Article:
Manpages

NAME

mondoarchive − a backup / disaster−recovery tool.

SYNOPSIS

mondoarchive -O [ options ] : backup your PC
mondoarchive -V
[ options ] : verify your backup

DESCRIPTION

mondoarchive backs up a subset of your files, your entire filesystem, or even images of non-Linux filesystems to CD’s, tape, ISO images or an NFS mount. In the event of catastrophic data loss, you will be able to restore everything, taking a PC from bare metal to its original state if necessary.

With −O, it backs up your filesystem to CD, tape, ISO images or NFS share. Boot floppies or a special boot CD will be created to allow you to restore from bare metal if necessary.

With −V, it verifies the backup against the live filesystem. This option may be used in combination with −O to verify a backup after its creation, or on its own to see how much the live filesystem has changed since the backup was made.

Call mondoarchive without flags to make it auto-detect as many settings as possible, ask you politely for the rest, and then backup and verify your OS or a subset thereof.

To restore data, either run mondorestore from the command line or boot from the emergency CD/floppies generated during the backup process. The latter will come in handy if a gremlin wipes your hard disk.

BACKUP MEDIA

You must specify one of the following:-

-c speed

Use CD-R drive as backup device and its (write-once) disks as backup media.

-w speed

Use CD-RW drive as backup device and its (write/rewrite) disks as backup media. Mondo will wipe media before writing to them.

-r

Use DVD drive as backup device and its disks as backup media. Growisofs decides on the best speed for your drive.

-C speed

Use CD-R drive as a streaming device, almost like a tape streamer. Use write-once disks as backup media. Experimental.

-i

Use ISO files (CD images) as backup media. This is good for backing up your system to a spare hard drive. The -n switch is a wiser choice if you plan to restore from a remote filesystem.

-n mount

Use files residing on NFS partition as backup media. mount is the remote mount-point, e.g. ’192.168.1.3:/home/nfs’ for my file server. Please mount it before backing up/verifying.

-t

Use tape streamer as backup device and its tapes as backup media.

-u

Use a generic streaming device as backup device. Use this if you want to write your backup to a device that is not directly support by mondoarchive. This will send the data directly to a raw device. For experienced users only.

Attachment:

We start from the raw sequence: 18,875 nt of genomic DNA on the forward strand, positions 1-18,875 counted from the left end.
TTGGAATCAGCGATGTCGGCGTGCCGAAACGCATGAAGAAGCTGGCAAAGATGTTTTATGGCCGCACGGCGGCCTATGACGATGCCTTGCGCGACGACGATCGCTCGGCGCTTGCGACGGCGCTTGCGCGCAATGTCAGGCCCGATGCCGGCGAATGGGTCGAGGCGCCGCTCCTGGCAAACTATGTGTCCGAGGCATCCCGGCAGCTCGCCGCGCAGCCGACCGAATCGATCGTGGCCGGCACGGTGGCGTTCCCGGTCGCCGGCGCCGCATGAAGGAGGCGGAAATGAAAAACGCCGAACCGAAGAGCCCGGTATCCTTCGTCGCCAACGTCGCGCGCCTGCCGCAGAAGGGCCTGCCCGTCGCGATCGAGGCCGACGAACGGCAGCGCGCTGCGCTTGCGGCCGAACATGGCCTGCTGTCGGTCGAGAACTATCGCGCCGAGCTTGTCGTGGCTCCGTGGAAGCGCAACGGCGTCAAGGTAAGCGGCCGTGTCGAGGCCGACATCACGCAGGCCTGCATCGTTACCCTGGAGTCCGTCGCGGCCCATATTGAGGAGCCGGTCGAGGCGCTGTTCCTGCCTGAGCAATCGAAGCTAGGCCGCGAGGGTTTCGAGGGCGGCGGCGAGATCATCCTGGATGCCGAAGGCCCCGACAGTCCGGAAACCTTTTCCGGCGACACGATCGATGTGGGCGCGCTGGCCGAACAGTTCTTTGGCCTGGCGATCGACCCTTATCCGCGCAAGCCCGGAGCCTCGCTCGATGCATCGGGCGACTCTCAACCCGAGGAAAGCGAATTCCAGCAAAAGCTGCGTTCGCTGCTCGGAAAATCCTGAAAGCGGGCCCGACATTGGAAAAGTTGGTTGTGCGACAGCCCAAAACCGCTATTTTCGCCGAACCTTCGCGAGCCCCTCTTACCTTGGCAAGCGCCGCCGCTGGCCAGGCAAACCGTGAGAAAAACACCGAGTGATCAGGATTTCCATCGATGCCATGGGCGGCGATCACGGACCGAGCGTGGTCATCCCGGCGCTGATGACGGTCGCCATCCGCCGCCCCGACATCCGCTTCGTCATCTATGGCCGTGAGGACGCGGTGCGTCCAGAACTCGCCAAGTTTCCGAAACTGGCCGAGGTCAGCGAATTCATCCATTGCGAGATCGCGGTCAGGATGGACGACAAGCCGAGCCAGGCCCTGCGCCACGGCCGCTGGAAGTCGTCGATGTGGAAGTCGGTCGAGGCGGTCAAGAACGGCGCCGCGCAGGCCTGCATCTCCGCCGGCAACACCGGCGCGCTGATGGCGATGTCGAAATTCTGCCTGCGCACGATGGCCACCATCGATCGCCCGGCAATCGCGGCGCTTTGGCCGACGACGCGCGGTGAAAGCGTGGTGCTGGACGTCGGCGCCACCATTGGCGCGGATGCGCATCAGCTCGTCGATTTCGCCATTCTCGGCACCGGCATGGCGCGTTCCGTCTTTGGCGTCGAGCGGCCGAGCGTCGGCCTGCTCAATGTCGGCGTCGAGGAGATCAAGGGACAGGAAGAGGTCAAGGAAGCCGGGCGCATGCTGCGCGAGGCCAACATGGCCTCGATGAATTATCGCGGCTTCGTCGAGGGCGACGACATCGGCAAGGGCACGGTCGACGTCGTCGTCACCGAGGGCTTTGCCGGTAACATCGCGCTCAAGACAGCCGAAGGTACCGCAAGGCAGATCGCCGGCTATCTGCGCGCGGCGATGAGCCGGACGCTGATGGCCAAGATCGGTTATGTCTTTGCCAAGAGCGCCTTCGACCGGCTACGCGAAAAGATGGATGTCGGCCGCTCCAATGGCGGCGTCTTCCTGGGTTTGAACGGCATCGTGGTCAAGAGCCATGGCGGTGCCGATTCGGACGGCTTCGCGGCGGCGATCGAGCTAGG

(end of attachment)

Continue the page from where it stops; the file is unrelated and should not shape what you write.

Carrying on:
MAJOR OPTIONS

-D

Make a differential backup: examine the filesystem and find which files have changed since the last full backup was carried out. Backup only those files.

-E “path ...”

Exclude path(s) from backup. The paths should be separated with a whitespace. Note that mondo automatically excludes removable media (/mnt/floppy, /mnt/cdrom, etc.). For example, if you are backing up to an NFS mount but you do not want to include the contents of the mount in a backup, exclude your local mount-point with this switch. It will also work with partitions, e.g. /dev/sdd4 if you have a peculiar SCSI zip drive which insists on showing up in the mountlist. NB: If you exclude /dev/sdd4 then the /dev entry itself will still be backed up, even though the mountlist entry will be suppressed.

-I “path ...”

Include paths(s) in backup. The default backup path is “/” but you may specify alternatives, e.g. -I “/home /etc” to override that.

-J file

Specify an explicit list of files and directories in a plain text file, one item (file or directory) per line.

-N

Exclude all NFS-related devices and mount-points from backup. In other words, only backup the local hard disks.

-d dev|dir

Specify the backup device (CD/tape) or directory (NFS/ISO). For CD-R[W] drives, this is the SCSI node where the drive may be found, e.g. ’0,1,0’. For tape users, this is the tape streamers /dev entry, e.g. ’/dev/st0’. For ISO users, this is the directory where the ISO images are stored. For NFS users, this is the directory within the NFS mount where the backups are stored. The default for ISO and NFS is ’/root/images/mondo’.

-g

GUI mode. Without this switch, the screen output of mondoarchive is suitable for processing by an ’expect’ wrapper, enabling the user to backup nightly via a cron job. However, if you want to run this program with an attractive but non-cron-friendly interface then use ’-g’.

-k path

Path of user’s kernel. If you are a Debian or Gentoo user then specify -k FAILSAFE as your kernel. Otherwise, you will rarely need this option.

-m

Manual (not self-retracting) CD trays are often found on laptops. If you are a laptop user, your CD burner has BurnProof technology or you experience problems with mondo then please call mondoarchive with this switch.

-o

Use LILO as boot loader of boot floppy/CD instead of SYSLINUX/ISOLINUX. By default, SYSLINUX is used for floppies and ISOLINUX for CD’s. Use LILO if you prefer to use that boot loader. NB: This does not affect which boot loader you use to boot your PC, merely the boot loader used by the CD’s/floppies created by Mondo. Use ELILO instead which is mandatory for IA64 machines.

-s size

How much can each of your backup media hold? You may use ’m’ and ’g’ on the end of the number, e.g. ’700m’ for an extra-large CD-R. You no longer need to specify the size of your cartridges if you are backing up to tape.

-x ’dev ...’

Specify non-Linux partitions which you want to backup, e.g. NTFS or BeOS.

MINOR OPTIONS

-[0-9]

Specify the compression level. Default is 3. No compression is 0.

-A command

This command will be called after each CD/NFS/ISO file is written. It is useful if you want to do something with an ISO after creating it, e.g. write it to a CD burner using a non-standard command. -A understands two tokens - _ISO_ and _CD#_ - which will be translated into the ISO’s filename and its index number (1, 2, ...) respectively. So, you could use -A ’foobackup _ISO_; rm -f _ISO_’ to feed each ISO to some magical new backup tool.